Record number of discrimination reports last year; hundreds about Nashville declaration
Last year the College of Human Rights received 4,730 questions and reports related to discrimination, breaking 2018's record of 4,583. Hundreds of those reports were about the Nashville declaration, that caused an uproar in the Netherlands early last year. The figures show that discrimination is still "major, serious problem", according to Adriana van Dooijeweert, chair of the College, NOS reports.
The Nashville declaration rejects homosexuality and transgender people, among other things. The pamphlet was signed by hundreds of Dutch last year, including pastors and SGP leader Kees van der Staaij. In a counter reaction, rainbow flags were hung all over the country, including by churches. Prime Minister Mark Rutte called the pamphlet "really terrible".
The College of Human Rights received 440 complaints about the declaration, mainly from people in the LGBTQ community who felt hurt by the remarks in it.
The College also receive 209 complaints about the Netherlands' vaccination policy, many regarding the decision to allow daycare centers to refuse unvaccinated children. Parents complained, among other things, that their objections to vaccination were not taken seriously by politicians and the media.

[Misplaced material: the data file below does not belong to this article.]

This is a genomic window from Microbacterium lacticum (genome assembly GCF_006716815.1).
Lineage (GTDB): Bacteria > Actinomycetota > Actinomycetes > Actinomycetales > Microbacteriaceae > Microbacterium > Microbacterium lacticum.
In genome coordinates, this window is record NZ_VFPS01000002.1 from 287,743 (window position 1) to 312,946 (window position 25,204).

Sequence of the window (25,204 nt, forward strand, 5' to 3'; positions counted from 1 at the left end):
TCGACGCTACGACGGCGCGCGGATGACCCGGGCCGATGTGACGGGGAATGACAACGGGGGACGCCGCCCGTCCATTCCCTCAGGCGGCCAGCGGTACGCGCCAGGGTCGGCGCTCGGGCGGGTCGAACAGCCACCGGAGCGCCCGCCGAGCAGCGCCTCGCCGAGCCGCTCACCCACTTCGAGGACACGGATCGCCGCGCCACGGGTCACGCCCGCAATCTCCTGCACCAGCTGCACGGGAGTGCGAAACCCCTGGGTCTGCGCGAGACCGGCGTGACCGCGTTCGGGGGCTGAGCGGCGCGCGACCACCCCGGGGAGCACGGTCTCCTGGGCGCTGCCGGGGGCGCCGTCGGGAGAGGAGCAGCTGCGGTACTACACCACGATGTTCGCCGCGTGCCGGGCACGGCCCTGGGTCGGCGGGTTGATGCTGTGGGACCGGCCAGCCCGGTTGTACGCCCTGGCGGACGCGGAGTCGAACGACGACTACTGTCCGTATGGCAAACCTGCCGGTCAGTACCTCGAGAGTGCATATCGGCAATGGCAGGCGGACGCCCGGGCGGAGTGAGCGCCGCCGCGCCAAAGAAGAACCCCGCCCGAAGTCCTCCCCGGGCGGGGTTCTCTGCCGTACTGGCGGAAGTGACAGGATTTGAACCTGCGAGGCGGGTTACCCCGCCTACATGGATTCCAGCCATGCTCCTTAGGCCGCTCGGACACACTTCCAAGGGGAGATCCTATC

There were also 135 reports about fertility treatment policy. Zorginstituut Nederland decided last year to only reimburse fertility treatments for couples who both have medical problems. Resulting in single women and lesbian couples not being reimbursed for their treatment.
Most of the complaints filed last year regarded discrimination on the basis of gender, disability, or chronic illness. There were fewer reports from young people experiencing discrimination due to their non-Western name. According to Van Dooijeweer, this is because they often feel that reporting will make no difference.